Two Noble Kinsmen begins with a prologue that grounds the tale of the two detrimentally competitive cousins, Palamon and Arcite, within a literary lineage that stretches back to the three great Greek tragedians: Aeschylus, Sophocles and Euripides. Shakespeare and Fletcher may only mention Chaucer by name in the prologue to The Two Noble Kinsmen, but they situate the literary godfather “twixt Po and silver Trent,” an Italian and an English river respectively (0.0.12). The Arden edition’s editor, Lois Potter, states that Po “is mentioned because of the famous Latin and Italian Poets who were Chaucer’s sources” (138). The tale of Palamon and Arcite has its roots in the Greek retelling of Theban history, but it was Boccaccio in the 1340s that turned the tale of two brothers warring over a city “into the fight of two cousins over a woman,” when he penned his adaptation of Statius’s Thebiad, the Teseida (Potter 41). Potter comments that the adaptation was not arbitrary, for “[s]uffering countries [were] often depicted as women and countries with no lawful ruler as widows” (Potter 37). With such a rich and lengthy history, and given my presentation’s time constraints, I will not attempt to trace two millennia of girlhood within this frequently adapted story, but instead I will touch on Boccaccio’s Teseida, while focusing primarily on Chaucer’s “Knight’s Tale” and Shakespeare and Fletcher’s The Two Noble Kinsmen in an effort to excavate the lineage of girlhood that runs through these numerous adaptations. I will conclude my presentation by turning this genealogical project over to the class and asking you to help thread Brian Helgeland’s 2001 movie A Knight’s Tale to its literary predecessors.
The Two Noble Kinsmen, the “Knight’s Tale” and the Teseida are structurally quite similar: all three adaptations of the tale begin with a wedding, a conquest and a funeral; furthermore, all three adaptations end with a tournament, a funeral and a wedding. Despite these structural similarities, there are gross differences between the texts regarding their different portrayals of girlhood. Boccaccio’s Emilia was a “vivacious and fickle young coquette,” who according to Robert Pratt, “held no subjective interest for Chaucer” (615). Chaucer’s adaptation strips Boccaccio’s Emilia of her vivacity and agency. In the “Knight’s Tale” Emelye is the taciturn object of Palamon and Arcite’s gaze who speaks but once and “by her mere existence motivates the lovers;” whereas in the Teseida, the fifteen-year-old Emilia actively flirts with Palemone and Arcita (Pratt 615). William Frost’s 1949 interpretation of the “Knight’s Tale” casts “Theseus [as] the ideal conquering governor, Palamon [as] the ideal lover, [and] Emelye [as] the emblem of vernal innocence” (Frost 299). But many contemporary critics such as Peter Herman, Lee Paterson and Robert Hanning have interpreted the “Knight’s Tale” as a critique of chivalry; however, virtually nobody prior to seventeenth century considered Chaucer subversive. In ““Is This Winning?”: Prince Henry’s Death and the Problem of Chivalry in The Two Noble Kinsmen” Peter Herman argues that Shakespeare and Fletcher broke with the unanimous opinion that the “Knight's Tale” was a laudatory text extolling chivalric virtues. According to Herman, Two Noble Kinsmen is a “text that anticipates the contemporary reading of Chaucer's tale as a demystification of chivalric conduct” (1).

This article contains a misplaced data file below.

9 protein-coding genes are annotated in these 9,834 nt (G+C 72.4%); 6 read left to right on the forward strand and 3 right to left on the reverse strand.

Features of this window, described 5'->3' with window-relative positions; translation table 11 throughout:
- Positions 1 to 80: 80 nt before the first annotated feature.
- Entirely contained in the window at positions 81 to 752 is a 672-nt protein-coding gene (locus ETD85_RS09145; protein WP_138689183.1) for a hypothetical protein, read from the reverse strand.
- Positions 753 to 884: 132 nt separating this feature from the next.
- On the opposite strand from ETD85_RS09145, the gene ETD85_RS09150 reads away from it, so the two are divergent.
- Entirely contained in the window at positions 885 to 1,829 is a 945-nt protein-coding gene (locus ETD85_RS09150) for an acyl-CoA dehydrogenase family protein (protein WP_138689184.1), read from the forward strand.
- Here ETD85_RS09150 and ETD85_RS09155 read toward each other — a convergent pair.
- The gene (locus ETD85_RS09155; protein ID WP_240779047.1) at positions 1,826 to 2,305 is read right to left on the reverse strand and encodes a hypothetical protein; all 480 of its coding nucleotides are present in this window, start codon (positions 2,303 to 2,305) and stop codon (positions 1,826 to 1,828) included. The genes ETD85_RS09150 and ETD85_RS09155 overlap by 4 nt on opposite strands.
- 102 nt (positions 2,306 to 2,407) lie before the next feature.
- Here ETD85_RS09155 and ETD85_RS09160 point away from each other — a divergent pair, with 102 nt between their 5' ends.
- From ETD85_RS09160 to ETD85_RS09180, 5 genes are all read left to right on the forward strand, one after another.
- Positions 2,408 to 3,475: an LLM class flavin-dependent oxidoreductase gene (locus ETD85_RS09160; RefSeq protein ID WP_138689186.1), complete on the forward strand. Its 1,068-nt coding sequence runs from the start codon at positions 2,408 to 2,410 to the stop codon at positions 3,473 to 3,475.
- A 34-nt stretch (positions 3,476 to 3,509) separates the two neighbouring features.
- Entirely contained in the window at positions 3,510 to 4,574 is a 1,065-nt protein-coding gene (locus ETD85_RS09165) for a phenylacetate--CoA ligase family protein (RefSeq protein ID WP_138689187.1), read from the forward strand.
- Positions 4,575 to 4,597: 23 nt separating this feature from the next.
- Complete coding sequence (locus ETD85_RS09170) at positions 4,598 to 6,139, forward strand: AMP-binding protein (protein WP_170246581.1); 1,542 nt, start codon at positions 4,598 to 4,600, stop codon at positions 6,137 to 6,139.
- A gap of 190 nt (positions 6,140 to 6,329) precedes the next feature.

Two Noble Kinsmen hyperbolizes Theseus’s shortcomings as a ruler and mocks the chivalric concept of honour much more blatantly than Chaucer does. The “Knight’s Tale” strikes an opposition between the glitz of chivalric lore and the brutal realities of the battlefield, which are reflected in the General Prologue’s description of the war-weary knight’s clothing that was “Al bismotered with his habergeon” (L76). A similar contrast is presented by the alignment of the tales, which juxtaposes the saccharin ending of the “Knight’s Tale” with the bawdy, ribald “Miller’s Tale”. For just as the knight concludes with “That nevere was ther no word hem bitwene/ Of jalousie or any oother teene,” the Miller jumps the tale-telling queue (ignoring the host’s attempt to introduce the monk) to tell his burlesquing version of the “Knight’s Tale”. In the “Miller’s Tale” Alison, representative of Emelye, is no passive prize, but an active, manipulative adulteress who is also competed over by two testosterone-driven males (L3104-3106). If we take the “Knight’s Tale” in context with the other Canterbury Tales, Chaucer does make a space for girlhood, but it seems that there is no space for girlhood, nor is there a space for female agency, within the context of courtly love. Shakespeare and Fletcher’s adaptation of “Knight’s Tale,” The Two Noble Kinsmen, makes a space for girlhood that is missing from the “Knight’s Tale”. Not only do the authors expand the Amazonian sisters’ roles, but they also add another girl to narrative, the Jailer’s Daughter. I intend to argue that Shakespeare and Fletcher employ the girls in their narrative as foils that expose the incompetencies of the chauvinistic male protagonists—Arcite, Palamon and Theseus.